Someone who identified themself only as “Hanna” requested a “mammal that’s shiny and iridescent like some insects and spiders”:
Lustrophractus hannae is a relative of modern hairy armadillos that has adapted for a semiaquatic lifestyle.
About 40cm long (~16″), its unusually shiny carapace originally evolved thanks to its ancestors’ burrowing habits. Much like golden moles and some snakes, these armadillos’ scutes and hairs developed microridges that reduced friction and repelled dirt particles, with the side effect of becoming strikingly iridescent – and, conveniently, also rather water repellent, enabling Lustrophractus’ lineage to take up aquatic omnivorous foraging habits.
The iridescence also serves a defensive function, using a bright flash of color to startle and confuse predators.
The Caribbean ground sloths were all part of the megalonychid lineage — which eventually reached North America and produced giants — and they arrived on Cuba by the early Miocene, about 20 million years ago.
Megalocnus rodens lived during the Late Pleistocene and Holocene, between about 125,000 and 5000 years ago. It had unusually rodent-like front teeth, and while it was dwarfed compared to its mainland relatives it was actually one of the largest of the Cuban ground sloths — close to the size of a modern black bear, about 80cm tall at the shoulder (2’5″).
Subfossil remains show that Megalocnus survived well into the Holocene, and there’s been speculation that it may even have still been around in the highland forests as late as the time of European colonization in the 1500s.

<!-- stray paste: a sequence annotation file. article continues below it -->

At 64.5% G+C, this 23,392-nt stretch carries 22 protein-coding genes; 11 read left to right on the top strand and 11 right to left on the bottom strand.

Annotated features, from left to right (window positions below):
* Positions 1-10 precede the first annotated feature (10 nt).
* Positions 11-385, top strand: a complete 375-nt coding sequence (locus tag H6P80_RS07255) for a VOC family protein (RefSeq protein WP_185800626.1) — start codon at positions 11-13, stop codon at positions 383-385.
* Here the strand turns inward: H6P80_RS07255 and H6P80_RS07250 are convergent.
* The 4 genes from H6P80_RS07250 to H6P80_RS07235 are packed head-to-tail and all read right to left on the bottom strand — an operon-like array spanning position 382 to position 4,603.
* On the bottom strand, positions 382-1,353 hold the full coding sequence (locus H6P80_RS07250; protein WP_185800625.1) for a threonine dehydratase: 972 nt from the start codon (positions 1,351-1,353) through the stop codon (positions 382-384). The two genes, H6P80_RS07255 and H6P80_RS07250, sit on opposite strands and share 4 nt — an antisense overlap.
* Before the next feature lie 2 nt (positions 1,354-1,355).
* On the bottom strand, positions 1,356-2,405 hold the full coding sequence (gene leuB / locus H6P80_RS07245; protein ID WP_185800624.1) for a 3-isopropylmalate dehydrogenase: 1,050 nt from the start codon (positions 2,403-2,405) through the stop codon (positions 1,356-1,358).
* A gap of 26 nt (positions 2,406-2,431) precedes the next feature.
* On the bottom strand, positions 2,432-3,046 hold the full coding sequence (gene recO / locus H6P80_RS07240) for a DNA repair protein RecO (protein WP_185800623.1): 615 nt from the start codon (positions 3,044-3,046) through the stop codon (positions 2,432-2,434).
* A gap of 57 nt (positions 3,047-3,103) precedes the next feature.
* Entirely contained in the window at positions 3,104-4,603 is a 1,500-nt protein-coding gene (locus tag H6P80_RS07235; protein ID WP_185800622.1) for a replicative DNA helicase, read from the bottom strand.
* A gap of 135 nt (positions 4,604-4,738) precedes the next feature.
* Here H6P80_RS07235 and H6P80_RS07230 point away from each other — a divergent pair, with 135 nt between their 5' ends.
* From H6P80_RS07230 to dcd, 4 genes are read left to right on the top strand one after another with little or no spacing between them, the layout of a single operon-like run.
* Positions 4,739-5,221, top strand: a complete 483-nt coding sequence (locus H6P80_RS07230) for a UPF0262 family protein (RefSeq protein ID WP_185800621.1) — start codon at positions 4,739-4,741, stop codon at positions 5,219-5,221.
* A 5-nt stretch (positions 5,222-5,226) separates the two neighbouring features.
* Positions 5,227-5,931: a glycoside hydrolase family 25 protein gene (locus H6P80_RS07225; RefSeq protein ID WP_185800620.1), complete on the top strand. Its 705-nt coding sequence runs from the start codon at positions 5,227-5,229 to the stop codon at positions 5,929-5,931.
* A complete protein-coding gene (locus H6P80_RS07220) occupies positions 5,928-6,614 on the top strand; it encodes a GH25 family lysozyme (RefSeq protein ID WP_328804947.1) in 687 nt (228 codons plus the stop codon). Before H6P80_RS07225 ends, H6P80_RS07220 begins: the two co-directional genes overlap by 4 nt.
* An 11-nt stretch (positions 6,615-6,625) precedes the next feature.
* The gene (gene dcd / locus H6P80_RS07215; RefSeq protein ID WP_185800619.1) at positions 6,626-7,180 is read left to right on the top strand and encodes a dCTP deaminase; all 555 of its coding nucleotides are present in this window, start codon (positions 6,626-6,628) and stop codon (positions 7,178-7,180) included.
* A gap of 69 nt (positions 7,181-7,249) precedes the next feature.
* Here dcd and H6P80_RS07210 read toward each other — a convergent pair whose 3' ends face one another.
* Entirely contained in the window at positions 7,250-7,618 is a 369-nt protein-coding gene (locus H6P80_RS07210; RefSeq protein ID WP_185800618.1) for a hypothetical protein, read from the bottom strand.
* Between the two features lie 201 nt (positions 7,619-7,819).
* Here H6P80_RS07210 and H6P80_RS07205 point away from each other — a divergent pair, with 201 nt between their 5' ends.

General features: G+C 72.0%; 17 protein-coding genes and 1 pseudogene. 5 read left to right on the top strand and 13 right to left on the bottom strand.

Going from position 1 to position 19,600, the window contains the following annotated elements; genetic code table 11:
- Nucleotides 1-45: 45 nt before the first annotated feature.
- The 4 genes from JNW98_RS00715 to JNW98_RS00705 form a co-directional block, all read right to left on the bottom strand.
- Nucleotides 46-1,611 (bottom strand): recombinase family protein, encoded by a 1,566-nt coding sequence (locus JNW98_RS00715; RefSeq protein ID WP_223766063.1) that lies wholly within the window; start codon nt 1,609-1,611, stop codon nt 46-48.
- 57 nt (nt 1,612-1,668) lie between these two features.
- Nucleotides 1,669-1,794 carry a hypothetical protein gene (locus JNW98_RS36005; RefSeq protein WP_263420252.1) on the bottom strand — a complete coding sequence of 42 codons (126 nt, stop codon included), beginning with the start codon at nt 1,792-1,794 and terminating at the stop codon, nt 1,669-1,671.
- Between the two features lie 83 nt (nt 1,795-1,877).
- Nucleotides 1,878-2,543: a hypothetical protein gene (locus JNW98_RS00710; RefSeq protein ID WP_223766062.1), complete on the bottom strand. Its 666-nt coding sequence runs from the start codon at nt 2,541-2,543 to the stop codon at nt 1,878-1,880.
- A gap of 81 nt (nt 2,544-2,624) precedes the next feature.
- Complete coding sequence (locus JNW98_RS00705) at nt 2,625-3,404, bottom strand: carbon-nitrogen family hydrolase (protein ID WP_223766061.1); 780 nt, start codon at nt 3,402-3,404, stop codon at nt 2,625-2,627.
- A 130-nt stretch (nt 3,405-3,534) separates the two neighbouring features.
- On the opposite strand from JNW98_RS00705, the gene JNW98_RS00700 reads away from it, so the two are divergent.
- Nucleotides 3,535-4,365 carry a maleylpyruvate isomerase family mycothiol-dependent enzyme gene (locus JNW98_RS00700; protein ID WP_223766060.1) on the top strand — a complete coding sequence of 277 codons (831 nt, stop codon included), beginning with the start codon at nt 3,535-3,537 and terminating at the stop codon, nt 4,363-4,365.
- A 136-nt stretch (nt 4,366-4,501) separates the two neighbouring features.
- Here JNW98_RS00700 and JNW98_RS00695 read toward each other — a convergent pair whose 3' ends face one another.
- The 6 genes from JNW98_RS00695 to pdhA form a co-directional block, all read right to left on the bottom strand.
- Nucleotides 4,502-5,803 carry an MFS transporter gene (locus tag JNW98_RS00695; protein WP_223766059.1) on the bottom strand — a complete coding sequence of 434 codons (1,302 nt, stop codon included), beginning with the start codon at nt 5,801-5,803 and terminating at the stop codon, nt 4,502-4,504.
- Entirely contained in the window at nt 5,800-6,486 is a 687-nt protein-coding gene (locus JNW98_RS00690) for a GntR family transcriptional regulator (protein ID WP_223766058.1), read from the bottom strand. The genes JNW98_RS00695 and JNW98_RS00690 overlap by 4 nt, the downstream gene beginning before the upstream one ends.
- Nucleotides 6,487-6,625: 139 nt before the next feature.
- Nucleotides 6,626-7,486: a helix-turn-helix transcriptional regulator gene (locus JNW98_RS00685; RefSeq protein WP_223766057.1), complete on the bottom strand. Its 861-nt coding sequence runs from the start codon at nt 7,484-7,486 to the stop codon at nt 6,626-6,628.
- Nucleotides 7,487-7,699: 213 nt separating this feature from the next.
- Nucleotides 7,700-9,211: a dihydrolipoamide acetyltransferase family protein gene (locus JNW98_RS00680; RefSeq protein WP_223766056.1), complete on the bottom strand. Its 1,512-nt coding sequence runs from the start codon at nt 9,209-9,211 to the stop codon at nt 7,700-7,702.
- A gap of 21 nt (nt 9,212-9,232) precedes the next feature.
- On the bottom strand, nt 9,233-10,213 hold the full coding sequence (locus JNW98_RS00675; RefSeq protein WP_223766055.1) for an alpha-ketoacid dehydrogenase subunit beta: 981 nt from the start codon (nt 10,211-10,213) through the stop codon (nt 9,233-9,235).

However, radiocarbon dating of remains has given no dates younger than about 5000-4000 years ago, about 1000 years after the earliest arrival of humans in Cuba.
This year I’ve been lucky enough to have some of my work featured in several PBS Eons videos – and I even recently got the opportunity to do some custom images for them! Since I didn’t show any of these off at the time, here they are now:
Peltephilus ferox, an armadillo from the Early Miocene of Argentina (~17-16 mya) that was similar in size to a large dog, probably around 1.5m long (5′). It had less solid armor than its modern relatives, with its bony osteoderms being arranged more like chain mail, loosely connected to each other and slightly overlapping, creating a much more flexible body covering.
Its most unusual features were the horns on its snout, convergently resembling the later horned gophers of North America. But unlike other mammals Peltephilus‘ horns were actually modified plates of its face armor, enlarged pointed osteoderms that were only connected to its skull by soft tissue membranes – meaning that after death they tended to fall off, and the exact number and position of them is still a little uncertain.
Its unusually broad snout and large teeth were originally interpreted as evidence of it being an active carnivore, but more recent studies of its anatomy have suggested that it was much more likely to have been a herbivorous or omnivorous digger, mainly feeding on underground plant matter like roots and tubers.